Growing Security Risk in the Financial Industry
Financial institutions have always been an ideal target for cyber criminals. Quite simply, that's where the money is. But as finance has gone digital, and global, these institutions have drawn more attention from malicious groups, including nation-states and hacktivists, with political and ideological, as well as financial agendas.
Financial Industry Security Risks
Growth of Digital Services
The seemingly exponential growth of mobile banking and digital financial services have created an enterprise-scale balancing act between convenience and a rapidly expanding attack surface. And the availability of these nation-state grade capabilities on the dark web, and contract hacker services, with cost-driven down by market saturation, increases the pool of potential cyber criminals. But those are just the external threats. Financial institutions still need to grapple with internally caused theft, cyber-vandalism, insider trading, and end-user vulnerabilities. This raises a couple of questions, namely: just how vulnerable are financial institutions, and what can be done about it?
To begin, banks, credit unions, credit card companies, mortgage and loan brokers, investment firms, trust and pension funds all fall under the umbrella of "financial institutions." Given the range of services, and clientele, the impact of a single security incident can have huge consequences. In 2017, the Financial Conduct Authority (FCA) experienced an:
- 80% increase in reported cyber attacks against financial services firms from the previous year.
The firms themselves experience cyber attacks 300 times more frequently than companies in other industries. The consequences have also proven more severe. Businesses in the financial sector also experience the highest rate of customer churn following a breach, and the cost per stolen record is roughly one hundred dollars above average ($335 versus $225). One out of five institutions cited "brand trust or damage to their reputations" as the top concern following a data breach incident. And for good reason, as:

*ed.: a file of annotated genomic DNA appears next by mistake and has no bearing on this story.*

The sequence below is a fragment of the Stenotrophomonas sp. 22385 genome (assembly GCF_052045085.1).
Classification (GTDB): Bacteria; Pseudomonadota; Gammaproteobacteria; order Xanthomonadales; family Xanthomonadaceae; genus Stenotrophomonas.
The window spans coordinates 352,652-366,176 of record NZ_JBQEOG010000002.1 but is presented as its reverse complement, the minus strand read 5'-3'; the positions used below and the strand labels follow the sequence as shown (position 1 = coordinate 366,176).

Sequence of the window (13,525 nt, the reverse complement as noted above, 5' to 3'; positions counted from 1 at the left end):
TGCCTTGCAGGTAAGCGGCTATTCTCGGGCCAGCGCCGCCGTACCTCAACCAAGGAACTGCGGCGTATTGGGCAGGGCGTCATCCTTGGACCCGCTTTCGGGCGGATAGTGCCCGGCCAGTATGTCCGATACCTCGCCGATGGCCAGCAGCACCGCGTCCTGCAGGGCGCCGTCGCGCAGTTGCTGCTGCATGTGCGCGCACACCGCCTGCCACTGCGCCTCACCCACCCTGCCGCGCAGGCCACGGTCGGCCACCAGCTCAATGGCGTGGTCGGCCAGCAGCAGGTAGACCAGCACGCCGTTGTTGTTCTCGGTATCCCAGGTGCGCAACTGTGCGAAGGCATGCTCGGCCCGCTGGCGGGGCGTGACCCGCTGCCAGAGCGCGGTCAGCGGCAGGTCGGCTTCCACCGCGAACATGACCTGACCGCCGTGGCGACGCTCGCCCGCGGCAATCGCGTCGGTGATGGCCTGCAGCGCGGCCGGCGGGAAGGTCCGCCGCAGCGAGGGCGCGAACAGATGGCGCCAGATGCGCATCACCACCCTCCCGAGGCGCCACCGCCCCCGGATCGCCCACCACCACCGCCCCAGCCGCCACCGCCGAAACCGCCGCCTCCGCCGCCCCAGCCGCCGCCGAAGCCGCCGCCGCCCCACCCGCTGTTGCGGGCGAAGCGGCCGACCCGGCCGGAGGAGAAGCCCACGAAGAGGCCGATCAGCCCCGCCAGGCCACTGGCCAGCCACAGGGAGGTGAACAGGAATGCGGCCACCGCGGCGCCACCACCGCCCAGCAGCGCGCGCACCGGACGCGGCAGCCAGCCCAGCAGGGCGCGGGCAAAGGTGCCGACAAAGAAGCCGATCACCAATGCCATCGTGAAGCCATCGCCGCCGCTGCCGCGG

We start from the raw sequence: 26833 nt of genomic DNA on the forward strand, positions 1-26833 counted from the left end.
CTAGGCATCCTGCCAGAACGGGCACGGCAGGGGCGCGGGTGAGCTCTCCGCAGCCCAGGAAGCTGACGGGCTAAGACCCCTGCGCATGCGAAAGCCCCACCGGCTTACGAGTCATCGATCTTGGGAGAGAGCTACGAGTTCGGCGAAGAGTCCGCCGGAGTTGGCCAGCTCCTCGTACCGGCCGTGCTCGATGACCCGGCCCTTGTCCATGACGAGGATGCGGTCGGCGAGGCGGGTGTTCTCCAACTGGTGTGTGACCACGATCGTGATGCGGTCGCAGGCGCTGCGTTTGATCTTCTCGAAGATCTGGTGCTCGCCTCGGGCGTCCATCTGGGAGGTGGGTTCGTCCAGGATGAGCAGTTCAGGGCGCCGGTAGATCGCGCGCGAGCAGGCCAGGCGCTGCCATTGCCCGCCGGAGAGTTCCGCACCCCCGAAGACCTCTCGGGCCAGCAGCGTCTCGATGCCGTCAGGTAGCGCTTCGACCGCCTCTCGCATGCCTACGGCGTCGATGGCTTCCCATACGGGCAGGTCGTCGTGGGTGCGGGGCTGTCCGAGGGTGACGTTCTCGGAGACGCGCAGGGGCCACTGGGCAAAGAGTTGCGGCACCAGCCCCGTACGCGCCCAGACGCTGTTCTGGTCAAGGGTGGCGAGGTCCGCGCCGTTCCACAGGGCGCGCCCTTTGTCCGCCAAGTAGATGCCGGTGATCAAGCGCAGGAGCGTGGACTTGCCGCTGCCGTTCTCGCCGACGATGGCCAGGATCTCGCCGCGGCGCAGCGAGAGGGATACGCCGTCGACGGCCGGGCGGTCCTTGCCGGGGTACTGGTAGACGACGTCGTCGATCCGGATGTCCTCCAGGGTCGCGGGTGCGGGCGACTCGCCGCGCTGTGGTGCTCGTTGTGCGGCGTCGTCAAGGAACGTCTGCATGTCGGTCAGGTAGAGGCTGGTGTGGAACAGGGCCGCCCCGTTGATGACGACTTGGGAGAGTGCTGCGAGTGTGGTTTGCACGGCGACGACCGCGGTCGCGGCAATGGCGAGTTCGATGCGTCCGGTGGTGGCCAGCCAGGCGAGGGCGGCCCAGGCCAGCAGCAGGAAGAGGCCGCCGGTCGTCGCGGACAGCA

- 12.3% of customers left their credit unions after a breach
- 22.4% left their credit card companies
- and 28% left their banks
Malware is a common attack vector in financial institution security events. In 2017, the average cost of a malware attack was around $825,000 dollars. When hit with a DDoS attack, the cost hovered around $1.8 million. And given that 56% of financial institutions saw an increase in DDoS attacks, the numbers are not in their favor. For those companies that have been hit with a DDoS attack:
- 49% were targeted via their public website (8% higher than average)
- 48% reported that their online banking services were impacted
These, often multi-layered, DDoS attacks provide cybercriminals a means of conducting fraudulent transactions, stealing customer information to use or sell on the dark web, and spreading ransomware. Fraud remains the industry's number one form of cybercrime. Incidents of off- and online fraud increased by 130% in 2017, and cost banks $11 billion. In the past year, 27% of U.S. adults have been victims of credit card fraud, and 22% closed at least one bank account.
Finance in the Digital Age
Many of these security concerns arise in tandem with shifting digital behavior, that favors a direct-to-consumer experience. Last year, 46% of bank customers chose to forego a physical branch, preferring mobile devices and online applications. Financial institutions have taken note, with 42% of banks predicting "mobile banking to become their main form of customer interaction in the next three years." To improve these mobile services, financial institutions are sinking money into robotic process automation (RPA), and virtual assistants (upwards of $20 billion in 2017).
While these resources will streamline certain processes, they have the potential to introduce new vulnerabilities. The SWIFT Institute reports that "attackers have stepped up large-scale coordinated attacks on financial institutions' core networks, going for a few very large payouts instead of lots of small ones... as IoT botnets and mass distribution of sophisticated crypto-ransomware threaten to take banks offline." With these concerns at the forefront, the U.S. financial sector is predicted to spend $68 billion on cybersecurity, through the end of 2020.
Protecting Your Business
iCorps has a long history of exemplary IT service for clients in the financial services industry. We recently won the 2018 Microsoft US Partner Award for Modern Workplace - Security and Compliance. From banks to private equity firms, and more, our technical experts can help develop tiered strategies to safeguard your data, and transform your IT infrastructure. For more information, contact an iCorps expert today.